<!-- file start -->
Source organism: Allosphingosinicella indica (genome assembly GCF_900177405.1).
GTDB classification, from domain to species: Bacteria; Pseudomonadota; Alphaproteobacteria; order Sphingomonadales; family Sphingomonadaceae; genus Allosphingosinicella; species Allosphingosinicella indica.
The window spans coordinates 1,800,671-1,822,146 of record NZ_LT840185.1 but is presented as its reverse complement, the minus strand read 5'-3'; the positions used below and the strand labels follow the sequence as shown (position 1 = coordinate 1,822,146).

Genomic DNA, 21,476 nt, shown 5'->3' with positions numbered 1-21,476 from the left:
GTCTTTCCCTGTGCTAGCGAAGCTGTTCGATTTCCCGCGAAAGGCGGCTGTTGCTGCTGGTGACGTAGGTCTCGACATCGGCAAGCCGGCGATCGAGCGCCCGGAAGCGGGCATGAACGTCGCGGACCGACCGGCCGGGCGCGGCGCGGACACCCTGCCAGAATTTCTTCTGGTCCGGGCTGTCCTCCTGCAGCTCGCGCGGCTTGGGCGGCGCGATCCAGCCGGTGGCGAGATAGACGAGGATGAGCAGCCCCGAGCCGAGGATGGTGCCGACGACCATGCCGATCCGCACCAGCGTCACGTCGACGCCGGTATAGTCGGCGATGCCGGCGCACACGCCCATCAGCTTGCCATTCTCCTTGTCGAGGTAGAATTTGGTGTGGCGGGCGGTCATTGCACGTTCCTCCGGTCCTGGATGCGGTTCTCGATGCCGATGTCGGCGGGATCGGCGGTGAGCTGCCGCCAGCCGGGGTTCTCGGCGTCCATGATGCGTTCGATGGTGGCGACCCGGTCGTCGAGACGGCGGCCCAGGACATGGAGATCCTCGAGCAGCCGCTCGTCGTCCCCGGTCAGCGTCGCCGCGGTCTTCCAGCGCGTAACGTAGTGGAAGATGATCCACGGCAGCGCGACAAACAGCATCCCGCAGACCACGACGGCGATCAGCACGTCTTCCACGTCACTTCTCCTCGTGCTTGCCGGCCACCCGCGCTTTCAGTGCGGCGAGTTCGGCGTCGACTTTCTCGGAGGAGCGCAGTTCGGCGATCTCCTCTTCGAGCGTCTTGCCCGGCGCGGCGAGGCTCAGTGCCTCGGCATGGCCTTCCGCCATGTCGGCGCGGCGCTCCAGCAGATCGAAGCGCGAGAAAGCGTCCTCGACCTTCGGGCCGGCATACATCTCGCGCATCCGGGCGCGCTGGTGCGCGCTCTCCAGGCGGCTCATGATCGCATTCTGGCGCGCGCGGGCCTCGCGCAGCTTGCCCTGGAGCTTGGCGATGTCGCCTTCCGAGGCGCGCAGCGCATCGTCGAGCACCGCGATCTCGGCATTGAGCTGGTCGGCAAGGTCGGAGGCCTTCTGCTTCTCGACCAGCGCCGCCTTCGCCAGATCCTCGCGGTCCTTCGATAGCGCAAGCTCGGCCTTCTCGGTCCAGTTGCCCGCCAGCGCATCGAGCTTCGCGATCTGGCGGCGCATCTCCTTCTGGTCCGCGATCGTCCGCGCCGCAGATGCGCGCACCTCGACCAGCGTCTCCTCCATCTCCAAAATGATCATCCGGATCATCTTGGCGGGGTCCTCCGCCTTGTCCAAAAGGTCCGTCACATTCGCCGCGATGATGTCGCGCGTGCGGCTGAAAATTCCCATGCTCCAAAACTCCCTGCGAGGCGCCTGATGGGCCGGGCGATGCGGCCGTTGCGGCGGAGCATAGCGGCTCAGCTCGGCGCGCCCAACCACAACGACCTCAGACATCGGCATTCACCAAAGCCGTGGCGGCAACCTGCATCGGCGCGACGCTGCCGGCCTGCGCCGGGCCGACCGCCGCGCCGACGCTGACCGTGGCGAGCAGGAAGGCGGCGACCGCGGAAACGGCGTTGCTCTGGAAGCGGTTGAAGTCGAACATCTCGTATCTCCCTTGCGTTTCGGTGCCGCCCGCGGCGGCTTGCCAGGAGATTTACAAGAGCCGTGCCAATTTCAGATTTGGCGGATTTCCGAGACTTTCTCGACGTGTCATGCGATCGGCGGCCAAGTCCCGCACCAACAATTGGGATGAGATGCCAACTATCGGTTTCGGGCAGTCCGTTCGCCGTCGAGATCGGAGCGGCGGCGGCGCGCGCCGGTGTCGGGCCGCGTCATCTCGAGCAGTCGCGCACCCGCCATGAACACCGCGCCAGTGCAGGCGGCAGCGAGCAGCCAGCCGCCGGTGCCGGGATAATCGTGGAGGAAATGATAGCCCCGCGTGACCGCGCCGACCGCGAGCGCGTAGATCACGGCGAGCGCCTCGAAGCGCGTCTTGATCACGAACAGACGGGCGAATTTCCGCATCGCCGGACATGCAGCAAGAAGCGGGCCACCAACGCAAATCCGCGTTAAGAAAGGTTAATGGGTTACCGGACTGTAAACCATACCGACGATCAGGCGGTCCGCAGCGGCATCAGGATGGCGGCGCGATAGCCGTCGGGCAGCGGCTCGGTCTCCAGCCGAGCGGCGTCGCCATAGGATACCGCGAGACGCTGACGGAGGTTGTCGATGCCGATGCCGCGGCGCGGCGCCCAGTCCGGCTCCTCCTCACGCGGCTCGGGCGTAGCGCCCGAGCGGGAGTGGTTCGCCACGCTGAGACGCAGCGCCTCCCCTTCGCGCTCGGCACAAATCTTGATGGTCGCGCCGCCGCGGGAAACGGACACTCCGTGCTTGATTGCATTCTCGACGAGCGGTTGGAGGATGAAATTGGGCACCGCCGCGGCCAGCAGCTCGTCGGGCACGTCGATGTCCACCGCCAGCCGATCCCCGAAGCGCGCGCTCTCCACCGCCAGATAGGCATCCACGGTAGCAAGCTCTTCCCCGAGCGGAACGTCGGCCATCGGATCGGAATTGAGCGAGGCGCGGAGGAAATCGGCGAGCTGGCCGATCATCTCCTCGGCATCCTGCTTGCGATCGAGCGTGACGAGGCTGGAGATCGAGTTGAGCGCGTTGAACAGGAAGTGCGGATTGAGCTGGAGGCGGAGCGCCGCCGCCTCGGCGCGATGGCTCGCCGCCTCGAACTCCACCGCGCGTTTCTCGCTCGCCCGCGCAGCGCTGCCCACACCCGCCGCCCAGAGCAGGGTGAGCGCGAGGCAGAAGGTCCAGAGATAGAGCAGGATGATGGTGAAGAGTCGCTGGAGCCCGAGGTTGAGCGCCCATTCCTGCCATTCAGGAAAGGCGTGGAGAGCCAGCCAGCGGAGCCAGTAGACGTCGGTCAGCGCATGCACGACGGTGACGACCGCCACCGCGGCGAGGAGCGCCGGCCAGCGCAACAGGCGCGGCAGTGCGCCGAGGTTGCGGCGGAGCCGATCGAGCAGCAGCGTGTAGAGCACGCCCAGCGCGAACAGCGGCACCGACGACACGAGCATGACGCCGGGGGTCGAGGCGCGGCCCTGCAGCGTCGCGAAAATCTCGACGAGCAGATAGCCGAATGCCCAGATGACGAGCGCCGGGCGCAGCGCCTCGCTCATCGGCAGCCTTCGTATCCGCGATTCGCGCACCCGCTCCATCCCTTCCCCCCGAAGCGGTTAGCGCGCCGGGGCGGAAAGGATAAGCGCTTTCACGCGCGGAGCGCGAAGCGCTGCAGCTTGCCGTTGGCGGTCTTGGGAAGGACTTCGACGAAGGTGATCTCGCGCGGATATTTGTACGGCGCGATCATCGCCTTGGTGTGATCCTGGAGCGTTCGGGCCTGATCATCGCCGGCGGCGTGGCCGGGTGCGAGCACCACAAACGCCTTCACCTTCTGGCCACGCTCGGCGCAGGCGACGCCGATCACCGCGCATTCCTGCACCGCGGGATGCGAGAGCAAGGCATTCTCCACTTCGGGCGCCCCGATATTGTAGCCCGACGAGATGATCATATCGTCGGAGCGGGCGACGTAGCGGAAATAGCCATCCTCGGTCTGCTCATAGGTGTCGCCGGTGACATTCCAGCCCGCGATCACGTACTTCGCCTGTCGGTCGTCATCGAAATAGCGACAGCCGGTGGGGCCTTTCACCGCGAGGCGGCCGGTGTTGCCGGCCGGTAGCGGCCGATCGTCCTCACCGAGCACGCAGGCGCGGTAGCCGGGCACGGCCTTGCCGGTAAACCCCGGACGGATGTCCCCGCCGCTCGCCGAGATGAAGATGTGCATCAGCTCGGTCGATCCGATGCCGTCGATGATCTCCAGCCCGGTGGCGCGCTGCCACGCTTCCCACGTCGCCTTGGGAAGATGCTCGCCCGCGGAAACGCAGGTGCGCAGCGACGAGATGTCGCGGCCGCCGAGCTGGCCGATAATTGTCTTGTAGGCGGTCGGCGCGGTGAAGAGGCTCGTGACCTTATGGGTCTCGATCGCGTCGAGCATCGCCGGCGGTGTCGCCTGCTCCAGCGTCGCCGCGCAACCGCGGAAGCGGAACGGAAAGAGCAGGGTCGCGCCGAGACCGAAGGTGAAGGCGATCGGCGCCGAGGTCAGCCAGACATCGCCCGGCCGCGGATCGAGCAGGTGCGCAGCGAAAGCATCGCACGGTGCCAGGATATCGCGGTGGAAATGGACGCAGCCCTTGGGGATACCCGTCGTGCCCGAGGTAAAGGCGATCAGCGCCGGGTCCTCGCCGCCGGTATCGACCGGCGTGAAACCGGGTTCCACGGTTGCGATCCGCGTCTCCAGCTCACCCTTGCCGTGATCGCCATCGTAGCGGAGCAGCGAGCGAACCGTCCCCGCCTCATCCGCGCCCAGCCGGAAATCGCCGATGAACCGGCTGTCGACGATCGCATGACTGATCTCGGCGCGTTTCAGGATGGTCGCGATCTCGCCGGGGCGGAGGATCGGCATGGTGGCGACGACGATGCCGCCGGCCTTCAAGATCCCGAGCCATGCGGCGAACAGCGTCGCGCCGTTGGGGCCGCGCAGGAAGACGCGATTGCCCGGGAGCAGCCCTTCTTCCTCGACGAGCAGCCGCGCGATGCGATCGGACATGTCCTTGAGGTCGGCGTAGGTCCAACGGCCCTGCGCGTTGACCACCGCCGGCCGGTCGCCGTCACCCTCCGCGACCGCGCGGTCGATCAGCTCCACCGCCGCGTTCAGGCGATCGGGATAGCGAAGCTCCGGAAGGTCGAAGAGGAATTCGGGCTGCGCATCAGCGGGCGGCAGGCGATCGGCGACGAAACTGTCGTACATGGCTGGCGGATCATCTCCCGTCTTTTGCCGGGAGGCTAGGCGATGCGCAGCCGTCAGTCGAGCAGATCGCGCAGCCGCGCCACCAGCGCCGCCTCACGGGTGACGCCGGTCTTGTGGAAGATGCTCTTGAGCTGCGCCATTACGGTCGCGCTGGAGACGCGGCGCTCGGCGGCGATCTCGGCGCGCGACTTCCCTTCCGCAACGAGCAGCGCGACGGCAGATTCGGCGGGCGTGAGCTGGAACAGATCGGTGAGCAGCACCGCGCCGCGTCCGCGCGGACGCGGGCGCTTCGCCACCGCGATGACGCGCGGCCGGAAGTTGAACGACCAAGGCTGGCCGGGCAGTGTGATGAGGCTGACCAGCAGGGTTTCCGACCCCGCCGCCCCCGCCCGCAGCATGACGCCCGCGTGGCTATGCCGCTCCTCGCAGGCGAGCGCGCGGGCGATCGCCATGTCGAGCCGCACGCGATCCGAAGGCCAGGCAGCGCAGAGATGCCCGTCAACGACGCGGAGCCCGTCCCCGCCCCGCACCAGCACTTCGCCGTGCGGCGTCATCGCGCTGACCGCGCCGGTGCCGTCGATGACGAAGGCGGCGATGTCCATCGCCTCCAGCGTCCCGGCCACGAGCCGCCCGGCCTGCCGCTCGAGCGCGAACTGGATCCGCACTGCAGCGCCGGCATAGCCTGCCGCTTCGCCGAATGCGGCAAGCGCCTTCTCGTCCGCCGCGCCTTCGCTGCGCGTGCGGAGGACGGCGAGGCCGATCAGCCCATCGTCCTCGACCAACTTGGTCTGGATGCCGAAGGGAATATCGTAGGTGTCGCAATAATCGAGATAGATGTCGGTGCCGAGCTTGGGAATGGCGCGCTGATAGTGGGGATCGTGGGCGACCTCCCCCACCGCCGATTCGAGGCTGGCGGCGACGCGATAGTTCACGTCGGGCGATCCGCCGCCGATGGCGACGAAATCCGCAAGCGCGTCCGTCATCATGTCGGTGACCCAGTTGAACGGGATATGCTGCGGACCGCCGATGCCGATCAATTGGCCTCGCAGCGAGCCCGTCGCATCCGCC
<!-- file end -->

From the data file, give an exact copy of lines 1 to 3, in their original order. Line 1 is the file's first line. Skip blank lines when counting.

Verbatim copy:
Source organism: Allosphingosinicella indica (genome assembly GCF_900177405.1).
GTDB classification, from domain to species: Bacteria; Pseudomonadota; Alphaproteobacteria; order Sphingomonadales; family Sphingomonadaceae; genus Allosphingosinicella; species Allosphingosinicella indica.
The window spans coordinates 1,800,671-1,822,146 of record NZ_LT840185.1 but is presented as its reverse complement, the minus strand read 5'-3'; the positions used below and the strand labels follow the sequence as shown (position 1 = coordinate 1,822,146).